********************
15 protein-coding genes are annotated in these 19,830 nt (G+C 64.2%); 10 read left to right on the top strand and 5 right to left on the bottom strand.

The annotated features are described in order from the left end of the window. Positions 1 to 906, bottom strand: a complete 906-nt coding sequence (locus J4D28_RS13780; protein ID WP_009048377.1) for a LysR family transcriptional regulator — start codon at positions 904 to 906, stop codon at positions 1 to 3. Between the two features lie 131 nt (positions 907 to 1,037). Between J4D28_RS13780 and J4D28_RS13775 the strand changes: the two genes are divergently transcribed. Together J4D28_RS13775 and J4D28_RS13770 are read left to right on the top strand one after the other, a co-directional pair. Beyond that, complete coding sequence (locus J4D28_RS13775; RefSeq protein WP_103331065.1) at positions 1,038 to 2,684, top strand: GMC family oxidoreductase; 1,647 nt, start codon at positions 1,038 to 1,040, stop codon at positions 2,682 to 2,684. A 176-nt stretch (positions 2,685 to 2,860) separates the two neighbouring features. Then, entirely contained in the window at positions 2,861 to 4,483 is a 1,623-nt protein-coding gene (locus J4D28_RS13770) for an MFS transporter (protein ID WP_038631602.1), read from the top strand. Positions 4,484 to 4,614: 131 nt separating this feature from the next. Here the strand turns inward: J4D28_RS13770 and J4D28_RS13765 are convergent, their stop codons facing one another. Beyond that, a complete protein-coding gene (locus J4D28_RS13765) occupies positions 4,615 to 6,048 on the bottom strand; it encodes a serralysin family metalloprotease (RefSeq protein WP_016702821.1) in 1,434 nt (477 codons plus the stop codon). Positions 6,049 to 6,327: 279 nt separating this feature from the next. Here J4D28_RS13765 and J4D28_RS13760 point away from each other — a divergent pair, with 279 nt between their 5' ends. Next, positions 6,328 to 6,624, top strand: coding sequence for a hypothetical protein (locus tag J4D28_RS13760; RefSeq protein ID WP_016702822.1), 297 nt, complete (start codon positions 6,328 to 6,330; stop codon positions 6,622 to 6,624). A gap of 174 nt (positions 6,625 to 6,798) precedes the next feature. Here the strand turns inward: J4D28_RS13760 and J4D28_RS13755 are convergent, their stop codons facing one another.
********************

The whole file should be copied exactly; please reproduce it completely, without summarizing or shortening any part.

15 protein-coding genes are annotated in these 19,830 nt (G+C 64.2%); 10 read left to right on the top strand and 5 right to left on the bottom strand.

The annotated features are described in order from the left end of the window. Positions 1 to 906, bottom strand: a complete 906-nt coding sequence (locus J4D28_RS13780; protein ID WP_009048377.1) for a LysR family transcriptional regulator — start codon at positions 904 to 906, stop codon at positions 1 to 3. Between the two features lie 131 nt (positions 907 to 1,037). Between J4D28_RS13780 and J4D28_RS13775 the strand changes: the two genes are divergently transcribed. Together J4D28_RS13775 and J4D28_RS13770 are read left to right on the top strand one after the other, a co-directional pair. Beyond that, complete coding sequence (locus J4D28_RS13775; RefSeq protein WP_103331065.1) at positions 1,038 to 2,684, top strand: GMC family oxidoreductase; 1,647 nt, start codon at positions 1,038 to 1,040, stop codon at positions 2,682 to 2,684. A 176-nt stretch (positions 2,685 to 2,860) separates the two neighbouring features. Then, entirely contained in the window at positions 2,861 to 4,483 is a 1,623-nt protein-coding gene (locus J4D28_RS13770) for an MFS transporter (protein ID WP_038631602.1), read from the top strand. Positions 4,484 to 4,614: 131 nt separating this feature from the next. Here the strand turns inward: J4D28_RS13770 and J4D28_RS13765 are convergent, their stop codons facing one another. Beyond that, a complete protein-coding gene (locus J4D28_RS13765) occupies positions 4,615 to 6,048 on the bottom strand; it encodes a serralysin family metalloprotease (RefSeq protein WP_016702821.1) in 1,434 nt (477 codons plus the stop codon). Positions 6,049 to 6,327: 279 nt separating this feature from the next. Here J4D28_RS13765 and J4D28_RS13760 point away from each other — a divergent pair, with 279 nt between their 5' ends. Next, positions 6,328 to 6,624, top strand: coding sequence for a hypothetical protein (locus tag J4D28_RS13760; RefSeq protein ID WP_016702822.1), 297 nt, complete (start codon positions 6,328 to 6,330; stop codon positions 6,622 to 6,624). A gap of 174 nt (positions 6,625 to 6,798) precedes the next feature. Here the strand turns inward: J4D28_RS13760 and J4D28_RS13755 are convergent, their stop codons facing one another.